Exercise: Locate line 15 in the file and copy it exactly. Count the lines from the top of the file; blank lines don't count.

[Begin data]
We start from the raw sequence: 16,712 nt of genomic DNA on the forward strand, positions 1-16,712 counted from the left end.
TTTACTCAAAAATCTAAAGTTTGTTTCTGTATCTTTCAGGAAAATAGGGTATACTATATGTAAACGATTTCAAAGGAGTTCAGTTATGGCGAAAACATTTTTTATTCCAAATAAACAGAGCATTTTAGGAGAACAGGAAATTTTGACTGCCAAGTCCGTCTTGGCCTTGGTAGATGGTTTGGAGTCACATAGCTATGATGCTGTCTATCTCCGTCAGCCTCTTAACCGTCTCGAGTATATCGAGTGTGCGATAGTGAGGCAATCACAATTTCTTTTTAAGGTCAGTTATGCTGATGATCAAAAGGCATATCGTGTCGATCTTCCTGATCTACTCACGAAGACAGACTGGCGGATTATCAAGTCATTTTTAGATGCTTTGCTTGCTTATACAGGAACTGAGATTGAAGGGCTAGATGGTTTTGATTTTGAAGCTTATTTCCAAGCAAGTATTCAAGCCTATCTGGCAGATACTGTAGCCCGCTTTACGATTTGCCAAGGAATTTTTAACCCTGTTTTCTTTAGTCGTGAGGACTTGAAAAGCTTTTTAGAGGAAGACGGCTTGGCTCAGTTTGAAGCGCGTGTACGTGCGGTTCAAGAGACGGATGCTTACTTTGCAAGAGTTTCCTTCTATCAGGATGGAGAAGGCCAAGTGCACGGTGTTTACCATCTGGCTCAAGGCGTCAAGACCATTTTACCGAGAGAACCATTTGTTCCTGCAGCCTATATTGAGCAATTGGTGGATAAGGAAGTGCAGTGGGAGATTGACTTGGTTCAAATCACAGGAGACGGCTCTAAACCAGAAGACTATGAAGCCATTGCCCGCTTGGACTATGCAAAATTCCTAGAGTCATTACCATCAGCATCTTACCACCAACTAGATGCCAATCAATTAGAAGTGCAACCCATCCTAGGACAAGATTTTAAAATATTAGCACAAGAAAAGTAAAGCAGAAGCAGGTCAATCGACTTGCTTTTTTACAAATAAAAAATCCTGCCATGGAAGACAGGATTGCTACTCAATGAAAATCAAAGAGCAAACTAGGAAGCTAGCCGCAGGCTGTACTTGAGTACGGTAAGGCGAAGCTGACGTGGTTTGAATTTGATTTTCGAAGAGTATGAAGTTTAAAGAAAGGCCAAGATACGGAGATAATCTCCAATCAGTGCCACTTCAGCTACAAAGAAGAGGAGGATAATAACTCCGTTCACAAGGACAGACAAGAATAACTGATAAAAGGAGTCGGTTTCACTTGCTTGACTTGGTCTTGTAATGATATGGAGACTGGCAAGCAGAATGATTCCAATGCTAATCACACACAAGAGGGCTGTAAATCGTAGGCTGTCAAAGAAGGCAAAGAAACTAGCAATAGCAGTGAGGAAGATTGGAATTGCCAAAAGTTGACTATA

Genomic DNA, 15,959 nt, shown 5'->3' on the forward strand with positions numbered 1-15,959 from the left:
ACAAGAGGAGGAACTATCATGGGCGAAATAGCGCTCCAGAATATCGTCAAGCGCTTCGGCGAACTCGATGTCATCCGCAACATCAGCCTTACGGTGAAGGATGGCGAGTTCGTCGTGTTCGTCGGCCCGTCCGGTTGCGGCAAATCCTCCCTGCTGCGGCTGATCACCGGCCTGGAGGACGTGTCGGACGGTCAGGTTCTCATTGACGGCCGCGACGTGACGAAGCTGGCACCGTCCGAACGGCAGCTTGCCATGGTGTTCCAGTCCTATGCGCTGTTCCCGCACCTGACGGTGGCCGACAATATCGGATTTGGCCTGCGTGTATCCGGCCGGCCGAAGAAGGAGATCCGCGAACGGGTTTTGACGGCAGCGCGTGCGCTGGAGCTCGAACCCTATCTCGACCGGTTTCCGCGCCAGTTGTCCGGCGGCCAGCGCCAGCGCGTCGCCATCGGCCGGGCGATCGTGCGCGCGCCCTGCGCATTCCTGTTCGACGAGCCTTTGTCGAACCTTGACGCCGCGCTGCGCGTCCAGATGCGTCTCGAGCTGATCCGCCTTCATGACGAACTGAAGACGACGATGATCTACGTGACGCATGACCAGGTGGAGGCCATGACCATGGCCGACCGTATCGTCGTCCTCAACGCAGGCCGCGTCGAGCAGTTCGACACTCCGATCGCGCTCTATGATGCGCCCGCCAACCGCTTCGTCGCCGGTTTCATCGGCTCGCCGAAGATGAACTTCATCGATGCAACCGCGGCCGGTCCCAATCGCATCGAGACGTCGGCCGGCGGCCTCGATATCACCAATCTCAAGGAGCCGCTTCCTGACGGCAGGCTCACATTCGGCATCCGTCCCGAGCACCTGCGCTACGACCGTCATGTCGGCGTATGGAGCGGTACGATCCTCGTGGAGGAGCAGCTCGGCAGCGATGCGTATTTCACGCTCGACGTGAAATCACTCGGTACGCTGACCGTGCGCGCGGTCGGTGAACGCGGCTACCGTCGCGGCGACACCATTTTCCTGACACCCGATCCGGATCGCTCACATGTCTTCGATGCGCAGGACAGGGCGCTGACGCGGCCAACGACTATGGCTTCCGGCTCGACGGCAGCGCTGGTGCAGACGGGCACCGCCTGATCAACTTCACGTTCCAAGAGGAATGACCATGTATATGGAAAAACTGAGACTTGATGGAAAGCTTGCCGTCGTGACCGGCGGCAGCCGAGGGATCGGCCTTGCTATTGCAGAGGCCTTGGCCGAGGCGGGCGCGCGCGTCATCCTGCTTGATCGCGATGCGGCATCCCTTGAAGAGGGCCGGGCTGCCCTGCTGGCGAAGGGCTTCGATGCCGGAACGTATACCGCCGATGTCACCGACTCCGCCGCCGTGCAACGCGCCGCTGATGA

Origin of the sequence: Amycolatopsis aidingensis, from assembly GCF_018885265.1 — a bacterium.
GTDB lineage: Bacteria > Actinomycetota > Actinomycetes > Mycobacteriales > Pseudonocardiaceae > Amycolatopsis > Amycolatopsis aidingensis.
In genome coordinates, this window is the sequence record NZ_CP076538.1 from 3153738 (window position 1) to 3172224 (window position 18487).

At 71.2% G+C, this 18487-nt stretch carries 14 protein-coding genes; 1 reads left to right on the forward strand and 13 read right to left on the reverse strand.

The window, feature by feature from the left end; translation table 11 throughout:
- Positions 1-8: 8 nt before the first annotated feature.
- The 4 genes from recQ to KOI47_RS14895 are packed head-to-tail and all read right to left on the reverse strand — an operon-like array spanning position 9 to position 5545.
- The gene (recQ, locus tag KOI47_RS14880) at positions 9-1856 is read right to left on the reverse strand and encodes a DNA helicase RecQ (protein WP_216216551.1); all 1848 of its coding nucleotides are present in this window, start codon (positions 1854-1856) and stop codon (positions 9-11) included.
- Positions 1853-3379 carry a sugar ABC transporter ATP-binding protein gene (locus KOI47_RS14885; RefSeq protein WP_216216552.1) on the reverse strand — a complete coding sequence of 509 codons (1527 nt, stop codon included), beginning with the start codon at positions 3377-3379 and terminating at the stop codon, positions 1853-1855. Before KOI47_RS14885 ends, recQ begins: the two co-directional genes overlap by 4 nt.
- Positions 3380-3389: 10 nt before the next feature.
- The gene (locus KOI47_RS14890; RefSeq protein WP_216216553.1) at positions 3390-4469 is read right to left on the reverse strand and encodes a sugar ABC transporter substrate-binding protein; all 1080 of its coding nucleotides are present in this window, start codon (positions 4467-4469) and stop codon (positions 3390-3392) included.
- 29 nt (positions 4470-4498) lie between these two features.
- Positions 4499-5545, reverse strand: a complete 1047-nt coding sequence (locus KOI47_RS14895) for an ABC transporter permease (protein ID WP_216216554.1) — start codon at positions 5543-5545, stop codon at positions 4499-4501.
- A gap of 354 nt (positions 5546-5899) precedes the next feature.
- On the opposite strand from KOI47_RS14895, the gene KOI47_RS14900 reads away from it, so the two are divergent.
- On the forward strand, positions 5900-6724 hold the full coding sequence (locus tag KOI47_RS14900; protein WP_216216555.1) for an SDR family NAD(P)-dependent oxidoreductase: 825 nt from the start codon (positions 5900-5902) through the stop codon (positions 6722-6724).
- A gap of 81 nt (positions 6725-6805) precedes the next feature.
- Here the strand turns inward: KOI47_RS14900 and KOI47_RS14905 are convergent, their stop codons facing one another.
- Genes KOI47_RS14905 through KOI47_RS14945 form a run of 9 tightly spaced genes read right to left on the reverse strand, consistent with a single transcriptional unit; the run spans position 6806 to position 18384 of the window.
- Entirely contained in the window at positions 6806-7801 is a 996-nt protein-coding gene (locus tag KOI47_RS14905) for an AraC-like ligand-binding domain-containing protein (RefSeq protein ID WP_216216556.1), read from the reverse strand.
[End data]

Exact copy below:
- The gene (locus KOI47_RS14890; RefSeq protein WP_216216553.1) at positions 3390-4469 is read right to left on the reverse strand and encodes a sugar ABC transporter substrate-binding protein; all 1080 of its coding nucleotides are present in this window, start codon (positions 4467-4469) and stop codon (positions 3390-3392) included.